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By Siddharth Gundapaneni

We know that Presidents have only so much control over an economy and that they aren’t always responsible for what goes on in a given year, but oftentimes a President is the driving force behind the economic success of a nation. Our fortieth president, Ronald Reagan was exactly that. Touting astounding growth paired through limited government principles, Reagan’s economic record was one for the books. With each party having an incentive to vilify the other as our nation stands divided, the track record of Ronald Reagan has also been repeatedly smeared through a campaign of mdisinformation. And on the topic of a divided nation, it’s always pleasant to reminisce about a united America under Reagan.

Let’s start off by addressing the elephant in the room: what happened with his tax cuts? The most commonly-perpetuated claims was that Reagan only cut taxes for the rich, expecting the wealth to “trickle down.” Aside from the fact that Reagan (or Vice President Bush) never publicly uttered the phrase “Trickle-Down Economics,” the claim as a whole is simply false. Reagan did notably cut the top marginal income tax rate from 70% all the way down to 28%, but he also cut the income taxes of every tax bracket, and no, these tax cuts were not deficit financed. In fact, the specific tax cuts nearly paid for themselves. When taking a look at IRS data from the Statistics of Income, it should be noted that income tax revenues almost quintupled among those over $200,000 from 1980 to 1988. In 1980, the federal government collected about $19 billion in income tax revenue from those making over $200,000, and in 1988 that number rose to $99 billion. These tax cuts did in fact raise revenues, seeing Laffer Curve-esque revenue feedback in action. So then one might ask, what provisions in Reagan’s tax cuts did contribute to the debt? When viewing the Tax Reform Act of 1986, arguably the largest tax cut during Reagan’s tenure, we see numerous provisions that are not a rate tax cut, but rather increased deductions that overwhelmingly support working class Americans, such as the standard deduction, personal exemption, earned income tax credit, and more. That reform led to a whopping six million low-income Americans no longer paying federal income taxes. The effect of such a policy is often understated by historians. Millions of low-income Americans being relieved of one of their largest yearly costs should always be touted as a successful policy, but instead partisan politicians will make Reagan out to be the demagogue that despises the well-being of the impoverished. Many commentators and analysts remark that the 1950s and 60s was a time of optimal income taxation, yet the understanding is often lacking when it comes to how many people actually paid the excessively high rates. Hence why Reagan was able to quintuple revenues following the series of tax cuts passed, as people began to fully pay the fairer rates levied.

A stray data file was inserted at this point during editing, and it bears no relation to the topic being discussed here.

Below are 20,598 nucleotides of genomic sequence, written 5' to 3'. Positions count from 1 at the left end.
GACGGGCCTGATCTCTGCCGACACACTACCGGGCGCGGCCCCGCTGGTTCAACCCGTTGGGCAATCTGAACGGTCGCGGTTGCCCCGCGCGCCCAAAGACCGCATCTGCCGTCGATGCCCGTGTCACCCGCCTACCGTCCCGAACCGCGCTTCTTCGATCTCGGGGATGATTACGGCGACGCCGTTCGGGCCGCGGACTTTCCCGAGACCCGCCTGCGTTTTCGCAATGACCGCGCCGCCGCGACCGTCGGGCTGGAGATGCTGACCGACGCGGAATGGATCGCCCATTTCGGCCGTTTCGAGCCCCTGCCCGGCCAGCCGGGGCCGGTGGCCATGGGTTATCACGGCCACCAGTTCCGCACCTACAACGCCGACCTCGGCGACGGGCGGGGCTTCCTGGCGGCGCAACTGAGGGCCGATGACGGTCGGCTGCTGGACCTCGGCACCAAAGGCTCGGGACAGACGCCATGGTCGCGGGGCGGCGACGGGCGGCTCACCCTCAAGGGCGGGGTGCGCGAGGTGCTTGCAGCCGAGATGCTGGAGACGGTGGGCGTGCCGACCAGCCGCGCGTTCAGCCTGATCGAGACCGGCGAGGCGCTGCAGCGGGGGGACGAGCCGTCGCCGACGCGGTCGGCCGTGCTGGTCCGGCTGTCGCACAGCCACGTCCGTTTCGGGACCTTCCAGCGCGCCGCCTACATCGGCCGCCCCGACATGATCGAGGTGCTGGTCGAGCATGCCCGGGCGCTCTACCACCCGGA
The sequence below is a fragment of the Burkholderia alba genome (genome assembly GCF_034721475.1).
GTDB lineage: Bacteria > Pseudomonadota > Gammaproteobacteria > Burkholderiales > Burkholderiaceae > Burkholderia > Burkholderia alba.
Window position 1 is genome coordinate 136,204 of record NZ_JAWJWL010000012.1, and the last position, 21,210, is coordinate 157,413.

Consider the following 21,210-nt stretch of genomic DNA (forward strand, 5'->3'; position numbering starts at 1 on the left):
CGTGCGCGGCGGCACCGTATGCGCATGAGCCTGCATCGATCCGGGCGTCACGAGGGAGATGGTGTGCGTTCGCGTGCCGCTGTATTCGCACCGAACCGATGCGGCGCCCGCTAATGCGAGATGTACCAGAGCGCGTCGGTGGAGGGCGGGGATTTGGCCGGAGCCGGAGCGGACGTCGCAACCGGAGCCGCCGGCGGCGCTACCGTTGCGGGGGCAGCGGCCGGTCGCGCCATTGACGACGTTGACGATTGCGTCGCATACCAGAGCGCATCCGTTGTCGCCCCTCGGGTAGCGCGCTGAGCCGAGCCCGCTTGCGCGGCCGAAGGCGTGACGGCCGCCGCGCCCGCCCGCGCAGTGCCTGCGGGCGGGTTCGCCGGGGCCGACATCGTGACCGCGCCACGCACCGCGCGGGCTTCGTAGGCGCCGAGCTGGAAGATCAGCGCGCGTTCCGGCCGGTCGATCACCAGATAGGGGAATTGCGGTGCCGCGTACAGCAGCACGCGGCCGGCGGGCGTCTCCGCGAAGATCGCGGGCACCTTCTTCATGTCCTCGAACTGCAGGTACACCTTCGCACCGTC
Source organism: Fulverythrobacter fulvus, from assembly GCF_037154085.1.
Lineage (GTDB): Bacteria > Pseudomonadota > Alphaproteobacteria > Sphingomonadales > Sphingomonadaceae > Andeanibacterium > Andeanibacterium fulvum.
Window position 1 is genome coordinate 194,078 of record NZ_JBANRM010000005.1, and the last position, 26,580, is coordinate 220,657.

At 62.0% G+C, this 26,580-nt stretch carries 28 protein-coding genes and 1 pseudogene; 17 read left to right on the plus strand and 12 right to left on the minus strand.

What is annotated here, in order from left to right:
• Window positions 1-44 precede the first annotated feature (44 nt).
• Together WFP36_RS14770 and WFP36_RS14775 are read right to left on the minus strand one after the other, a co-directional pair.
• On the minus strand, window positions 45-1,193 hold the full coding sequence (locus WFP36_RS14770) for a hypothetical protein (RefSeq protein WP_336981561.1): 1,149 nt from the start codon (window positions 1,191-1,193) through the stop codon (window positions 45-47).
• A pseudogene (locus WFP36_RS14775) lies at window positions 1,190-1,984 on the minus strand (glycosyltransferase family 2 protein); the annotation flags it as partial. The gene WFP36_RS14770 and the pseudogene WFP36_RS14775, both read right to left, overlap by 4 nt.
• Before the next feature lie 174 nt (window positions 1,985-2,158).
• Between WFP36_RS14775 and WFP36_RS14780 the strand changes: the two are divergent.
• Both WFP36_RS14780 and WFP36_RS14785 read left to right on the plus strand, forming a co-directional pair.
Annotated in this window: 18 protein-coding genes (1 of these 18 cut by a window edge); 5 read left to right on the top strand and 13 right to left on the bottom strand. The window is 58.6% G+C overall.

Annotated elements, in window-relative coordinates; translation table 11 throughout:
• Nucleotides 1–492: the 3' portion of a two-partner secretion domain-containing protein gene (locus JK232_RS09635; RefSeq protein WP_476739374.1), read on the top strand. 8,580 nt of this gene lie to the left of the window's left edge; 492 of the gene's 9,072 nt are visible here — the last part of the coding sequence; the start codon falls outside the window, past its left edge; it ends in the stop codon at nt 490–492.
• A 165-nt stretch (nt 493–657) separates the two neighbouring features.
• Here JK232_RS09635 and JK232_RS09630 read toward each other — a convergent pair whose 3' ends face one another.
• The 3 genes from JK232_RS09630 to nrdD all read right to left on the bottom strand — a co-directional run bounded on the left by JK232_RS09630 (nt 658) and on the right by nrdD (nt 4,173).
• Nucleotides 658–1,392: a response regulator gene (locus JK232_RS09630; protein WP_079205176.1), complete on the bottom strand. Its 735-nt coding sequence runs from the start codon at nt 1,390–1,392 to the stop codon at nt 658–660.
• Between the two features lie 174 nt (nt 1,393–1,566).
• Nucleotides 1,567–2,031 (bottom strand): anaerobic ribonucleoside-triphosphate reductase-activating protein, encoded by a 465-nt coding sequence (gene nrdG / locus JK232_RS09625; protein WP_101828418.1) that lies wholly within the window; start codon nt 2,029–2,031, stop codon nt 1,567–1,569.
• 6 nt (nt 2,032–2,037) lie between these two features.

Furthermore, Reagan also receives ample criticism from fiscal conservatives that claim his increased military expenditures ballooned the debt, making him a hypocrite. This is also quickly disproven, when examining the details of the situation. At the time of Reagan’s inauguration, America was just recovering from almosta decade of high inflation and unemployment — also known as stagflation. The primary catalyst in ending said economic turmoil was Federal Reserve Chairman Paul Volcker. His policy of stark increases to interest rate targets and slow inflation is now remembered as the “Volcker Shock.” Unfortunately, almost all economic policy has its trade-offs, and the Volcker Shock was no exception. These high interest rates gave Reagan a slowed economy with savings disincentivized, and borrowing having a higher cost than ever. Such policy was necessary, but in no way the fault of Reagan. Thus, for an accurate understanding of how much Reagan really contributed to the debt, we must factor out interest payments on the debt, which were much higher during the Volcker Shock. Reagan also had to deal with the Savings and Loan Crisis that peaked in 1987, and passed a multitude of bailout programs for banks that were eventually paid back to future administrations. This tends to make Reagan look worse when viewing spending patterns, as Reagan’s contributions to the deficit were overstated, and presidents that followed him were paid back by the banks which made them look even better. By that same logic, we can factor out bailouts for crises that didn’t add much to the debt. When comparing the annualized spending growth of all presidents post-WWII, and accounting for bank bailouts and net interest payments, the results may be shocking to some. President Reagan averaged the lowest spending growth of all post-war presidents, as in reality he did not add half as much to the debt as many commentators may portray. 

Still, Reagan was no saint. He definitely increased military spending more than most fiscal conservatives had hoped. But was Reaganomics a failure? Absolutely not! Reagan improved the lives of millions by strengthening federal transfers to the impoverished, while also allowing more financial choice by putting more money in the hands of constituents through tax cuts. 

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